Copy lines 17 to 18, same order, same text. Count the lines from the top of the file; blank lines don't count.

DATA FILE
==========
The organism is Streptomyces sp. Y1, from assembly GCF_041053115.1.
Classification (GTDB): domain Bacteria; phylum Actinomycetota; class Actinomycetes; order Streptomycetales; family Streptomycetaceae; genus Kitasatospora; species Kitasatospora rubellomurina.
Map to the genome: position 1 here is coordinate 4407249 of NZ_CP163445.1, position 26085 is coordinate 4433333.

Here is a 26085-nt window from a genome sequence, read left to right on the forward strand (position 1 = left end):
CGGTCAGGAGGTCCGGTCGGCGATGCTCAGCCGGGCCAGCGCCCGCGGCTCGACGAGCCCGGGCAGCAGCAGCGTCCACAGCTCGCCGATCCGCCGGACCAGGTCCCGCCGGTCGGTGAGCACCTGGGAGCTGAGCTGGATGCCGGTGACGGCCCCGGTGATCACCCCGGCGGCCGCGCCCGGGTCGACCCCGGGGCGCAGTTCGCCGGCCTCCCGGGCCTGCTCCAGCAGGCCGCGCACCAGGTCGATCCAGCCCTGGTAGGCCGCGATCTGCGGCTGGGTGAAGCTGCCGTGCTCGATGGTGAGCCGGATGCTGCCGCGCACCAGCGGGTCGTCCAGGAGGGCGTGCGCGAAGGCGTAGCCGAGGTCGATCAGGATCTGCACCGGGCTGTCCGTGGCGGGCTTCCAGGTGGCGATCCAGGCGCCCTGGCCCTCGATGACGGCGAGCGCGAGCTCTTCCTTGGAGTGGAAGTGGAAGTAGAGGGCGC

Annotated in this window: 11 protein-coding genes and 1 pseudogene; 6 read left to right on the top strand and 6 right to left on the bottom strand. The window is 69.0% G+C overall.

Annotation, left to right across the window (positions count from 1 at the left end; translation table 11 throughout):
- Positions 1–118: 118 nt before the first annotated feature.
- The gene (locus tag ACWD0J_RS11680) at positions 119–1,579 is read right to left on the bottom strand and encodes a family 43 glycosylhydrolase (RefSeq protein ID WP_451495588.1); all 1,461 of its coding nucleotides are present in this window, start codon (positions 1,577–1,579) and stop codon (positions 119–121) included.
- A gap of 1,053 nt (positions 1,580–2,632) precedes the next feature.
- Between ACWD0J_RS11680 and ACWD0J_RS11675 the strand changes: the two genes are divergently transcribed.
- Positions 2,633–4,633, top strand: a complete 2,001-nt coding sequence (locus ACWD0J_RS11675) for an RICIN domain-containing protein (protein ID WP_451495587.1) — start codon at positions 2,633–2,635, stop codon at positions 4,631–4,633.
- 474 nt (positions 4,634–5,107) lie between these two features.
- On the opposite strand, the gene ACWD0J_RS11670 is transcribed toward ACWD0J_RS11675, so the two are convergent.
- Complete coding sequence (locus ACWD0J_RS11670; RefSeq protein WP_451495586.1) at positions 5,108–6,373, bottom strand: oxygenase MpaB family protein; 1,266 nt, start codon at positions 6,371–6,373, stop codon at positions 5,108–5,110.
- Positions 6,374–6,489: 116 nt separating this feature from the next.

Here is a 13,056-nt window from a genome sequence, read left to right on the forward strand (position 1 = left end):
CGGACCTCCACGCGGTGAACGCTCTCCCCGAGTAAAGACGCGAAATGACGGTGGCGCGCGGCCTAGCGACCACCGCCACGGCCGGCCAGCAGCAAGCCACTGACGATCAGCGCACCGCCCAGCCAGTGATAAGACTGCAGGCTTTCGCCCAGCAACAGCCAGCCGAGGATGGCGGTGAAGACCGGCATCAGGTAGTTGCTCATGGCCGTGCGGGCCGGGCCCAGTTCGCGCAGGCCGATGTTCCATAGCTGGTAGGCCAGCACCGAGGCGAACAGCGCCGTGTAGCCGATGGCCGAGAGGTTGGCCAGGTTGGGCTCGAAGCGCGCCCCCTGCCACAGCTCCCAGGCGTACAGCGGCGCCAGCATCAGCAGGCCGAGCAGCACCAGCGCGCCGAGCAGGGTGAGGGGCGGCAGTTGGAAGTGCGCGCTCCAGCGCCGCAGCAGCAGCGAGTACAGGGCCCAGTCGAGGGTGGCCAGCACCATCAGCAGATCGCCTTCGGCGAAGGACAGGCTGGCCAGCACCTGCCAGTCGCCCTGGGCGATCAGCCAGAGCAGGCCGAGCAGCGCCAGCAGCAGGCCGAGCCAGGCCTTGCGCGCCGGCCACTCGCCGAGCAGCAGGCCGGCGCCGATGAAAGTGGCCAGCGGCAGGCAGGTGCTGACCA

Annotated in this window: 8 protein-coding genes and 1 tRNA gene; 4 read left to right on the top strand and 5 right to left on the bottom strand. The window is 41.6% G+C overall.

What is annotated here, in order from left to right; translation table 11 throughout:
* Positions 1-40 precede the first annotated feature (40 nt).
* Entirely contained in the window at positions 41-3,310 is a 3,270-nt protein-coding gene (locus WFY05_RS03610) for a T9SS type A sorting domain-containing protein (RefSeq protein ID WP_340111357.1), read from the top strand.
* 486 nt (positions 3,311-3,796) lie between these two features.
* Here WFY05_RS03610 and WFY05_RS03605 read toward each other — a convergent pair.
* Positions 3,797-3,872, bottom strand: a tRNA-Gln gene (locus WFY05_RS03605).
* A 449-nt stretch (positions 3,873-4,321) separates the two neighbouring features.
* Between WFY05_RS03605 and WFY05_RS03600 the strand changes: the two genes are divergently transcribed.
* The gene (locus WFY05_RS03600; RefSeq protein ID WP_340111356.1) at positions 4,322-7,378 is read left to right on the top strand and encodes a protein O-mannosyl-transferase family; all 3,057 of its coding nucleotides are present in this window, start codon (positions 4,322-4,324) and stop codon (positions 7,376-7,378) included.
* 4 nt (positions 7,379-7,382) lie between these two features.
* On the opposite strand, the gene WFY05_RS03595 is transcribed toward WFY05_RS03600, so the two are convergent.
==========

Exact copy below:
Here is a 13,056-nt window from a genome sequence, read left to right on the forward strand (position 1 = left end):
CGGACCTCCACGCGGTGAACGCTCTCCCCGAGTAAAGACGCGAAATGACGGTGGCGCGCGGCCTAGCGACCACCGCCACGGCCGGCCAGCAGCAAGCCACTGACGATCAGCGCACCGCCCAGCCAGTGATAAGACTGCAGGCTTTCGCCCAGCAACAGCCAGCCGAGGATGGCGGTGAAGACCGGCATCAGGTAGTTGCTCATGGCCGTGCGGGCCGGGCCCAGTTCGCGCAGGCCGATGTTCCATAGCTGGTAGGCCAGCACCGAGGCGAACAGCGCCGTGTAGCCGATGGCCGAGAGGTTGGCCAGGTTGGGCTCGAAGCGCGCCCCCTGCCACAGCTCCCAGGCGTACAGCGGCGCCAGCATCAGCAGGCCGAGCAGCACCAGCGCGCCGAGCAGGGTGAGGGGCGGCAGTTGGAAGTGCGCGCTCCAGCGCCGCAGCAGCAGCGAGTACAGGGCCCAGTCGAGGGTGGCCAGCACCATCAGCAGATCGCCTTCGGCGAAGGACAGGCTGGCCAGCACCTGCCAGTCGCCCTGGGCGATCAGCCAGAGCAGGCCGAGCAGCGCCAGCAGCAGGCCGAGCCAGGCCTTGCGCGCCGGCCACTCGCCGAGCAGCAGGCCGGCGCCGATGAAAGTGGCCAGCGGCAGGCAGGTGCTGACCA